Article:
. We finally arrived and unloaded into the middle of a tiny, extremely rustic, and very typical Lao village. From there we embarked on an hour long trek into the Jungle. Once there, we were strapped into harnesses and taught how to use the zip-lines. We then split ourselves into groups and trekked towards our tree houses. There were miles of trails creating a web through-out the jungle, with zip-lines presenting themselves at every corner, offering a 100-400 meter ride hundreds of meters above the trees, creating another network of transportation through-out the jungle. I loved trekking through-out the jungle, I was the only one in flip-flops and the only one who didn't get attacked by leeches. When it comes to trekking and anything where a guide is involved, I do what the guides do, I eat what the guides eat, and I wear what the guides wear. The guides wear flip-flops for a reason, and so did I, much to the shock of my companions. Our accommodation was easily the most incredible place I have ever stayed. Our tree house was only accessible by zip line and was on the top of a massive tree hundreds of meters from surface level. We had a small kitchen, a bathroom, and a sleeping area, and an adorable, bug-hunting kitten. It was more of a loft than a house, there wasn't much privacy, but the view was incredible. Every direction offered miles and miles of rolling hills flooding with magnificently green jungle. Gibbons, endangered in this area and rehabilitated by the profit gathered from the "Gibbon Experience," fill the air with their unique whips and whistles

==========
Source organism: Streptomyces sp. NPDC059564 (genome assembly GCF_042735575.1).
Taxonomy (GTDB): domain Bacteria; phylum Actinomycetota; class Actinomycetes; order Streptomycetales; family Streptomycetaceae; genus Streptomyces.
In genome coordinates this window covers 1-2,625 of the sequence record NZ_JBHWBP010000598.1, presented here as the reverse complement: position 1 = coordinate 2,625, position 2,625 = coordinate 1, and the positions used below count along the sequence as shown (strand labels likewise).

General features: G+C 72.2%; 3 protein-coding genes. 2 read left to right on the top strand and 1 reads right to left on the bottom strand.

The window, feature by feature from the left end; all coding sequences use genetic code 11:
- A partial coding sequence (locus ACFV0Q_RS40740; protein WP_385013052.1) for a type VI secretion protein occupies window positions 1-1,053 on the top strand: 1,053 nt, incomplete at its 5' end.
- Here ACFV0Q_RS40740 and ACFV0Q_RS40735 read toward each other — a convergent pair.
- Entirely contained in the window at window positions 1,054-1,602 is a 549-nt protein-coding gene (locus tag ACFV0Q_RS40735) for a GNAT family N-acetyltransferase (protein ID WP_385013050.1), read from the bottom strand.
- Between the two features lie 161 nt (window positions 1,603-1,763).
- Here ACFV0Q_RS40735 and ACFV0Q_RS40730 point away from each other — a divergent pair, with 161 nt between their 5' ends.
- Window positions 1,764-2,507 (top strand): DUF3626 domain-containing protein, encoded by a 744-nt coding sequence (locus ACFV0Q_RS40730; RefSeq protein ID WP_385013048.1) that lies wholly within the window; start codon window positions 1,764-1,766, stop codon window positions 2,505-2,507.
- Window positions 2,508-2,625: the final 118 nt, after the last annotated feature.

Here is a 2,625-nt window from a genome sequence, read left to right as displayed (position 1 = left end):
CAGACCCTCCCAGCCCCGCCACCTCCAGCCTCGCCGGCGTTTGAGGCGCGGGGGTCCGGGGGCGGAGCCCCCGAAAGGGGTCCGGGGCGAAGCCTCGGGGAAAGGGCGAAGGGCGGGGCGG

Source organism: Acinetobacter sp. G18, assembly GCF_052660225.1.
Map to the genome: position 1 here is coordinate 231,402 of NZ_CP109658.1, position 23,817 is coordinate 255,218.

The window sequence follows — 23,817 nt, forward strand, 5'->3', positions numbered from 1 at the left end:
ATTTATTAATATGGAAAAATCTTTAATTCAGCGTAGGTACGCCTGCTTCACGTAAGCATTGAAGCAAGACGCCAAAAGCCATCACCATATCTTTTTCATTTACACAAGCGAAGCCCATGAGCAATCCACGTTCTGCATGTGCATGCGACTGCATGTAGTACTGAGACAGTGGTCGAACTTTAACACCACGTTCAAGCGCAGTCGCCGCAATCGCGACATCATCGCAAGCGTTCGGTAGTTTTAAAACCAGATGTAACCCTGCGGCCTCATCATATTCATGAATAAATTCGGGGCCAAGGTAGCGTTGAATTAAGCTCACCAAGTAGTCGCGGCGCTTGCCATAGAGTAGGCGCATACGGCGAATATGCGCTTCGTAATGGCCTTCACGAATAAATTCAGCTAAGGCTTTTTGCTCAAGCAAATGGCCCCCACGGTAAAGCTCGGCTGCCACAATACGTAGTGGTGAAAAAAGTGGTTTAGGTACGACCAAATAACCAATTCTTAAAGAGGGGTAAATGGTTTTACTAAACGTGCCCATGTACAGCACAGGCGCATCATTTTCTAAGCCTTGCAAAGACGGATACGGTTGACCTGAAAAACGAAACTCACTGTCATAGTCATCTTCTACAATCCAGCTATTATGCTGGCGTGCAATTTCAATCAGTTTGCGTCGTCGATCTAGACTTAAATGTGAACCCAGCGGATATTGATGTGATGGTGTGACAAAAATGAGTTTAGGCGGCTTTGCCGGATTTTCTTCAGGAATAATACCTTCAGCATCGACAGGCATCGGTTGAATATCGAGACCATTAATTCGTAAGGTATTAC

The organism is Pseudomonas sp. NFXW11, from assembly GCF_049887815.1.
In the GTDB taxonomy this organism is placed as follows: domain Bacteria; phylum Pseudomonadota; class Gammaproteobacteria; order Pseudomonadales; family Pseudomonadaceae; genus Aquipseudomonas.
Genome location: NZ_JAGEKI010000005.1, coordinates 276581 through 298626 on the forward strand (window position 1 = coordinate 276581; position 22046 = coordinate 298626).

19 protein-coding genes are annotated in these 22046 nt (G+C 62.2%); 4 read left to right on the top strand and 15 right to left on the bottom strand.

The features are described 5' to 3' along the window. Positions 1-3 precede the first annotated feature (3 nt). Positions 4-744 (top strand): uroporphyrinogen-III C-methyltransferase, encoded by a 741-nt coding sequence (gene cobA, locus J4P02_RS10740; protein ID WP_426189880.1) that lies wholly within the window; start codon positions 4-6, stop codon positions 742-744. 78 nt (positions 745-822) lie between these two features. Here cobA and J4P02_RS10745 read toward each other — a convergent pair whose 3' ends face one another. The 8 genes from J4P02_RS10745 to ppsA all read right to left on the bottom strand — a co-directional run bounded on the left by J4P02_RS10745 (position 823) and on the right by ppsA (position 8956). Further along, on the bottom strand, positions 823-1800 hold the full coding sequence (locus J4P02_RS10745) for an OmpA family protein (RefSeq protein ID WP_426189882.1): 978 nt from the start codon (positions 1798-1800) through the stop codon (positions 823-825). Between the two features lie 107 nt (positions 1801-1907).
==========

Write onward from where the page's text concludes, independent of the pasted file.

. After the guide led us to the tree house, he informed us that dinner would be zip lined across at 6:00 and mentioned something unintelligible about evacuating in the event of a lightning storm, and left us for the evening.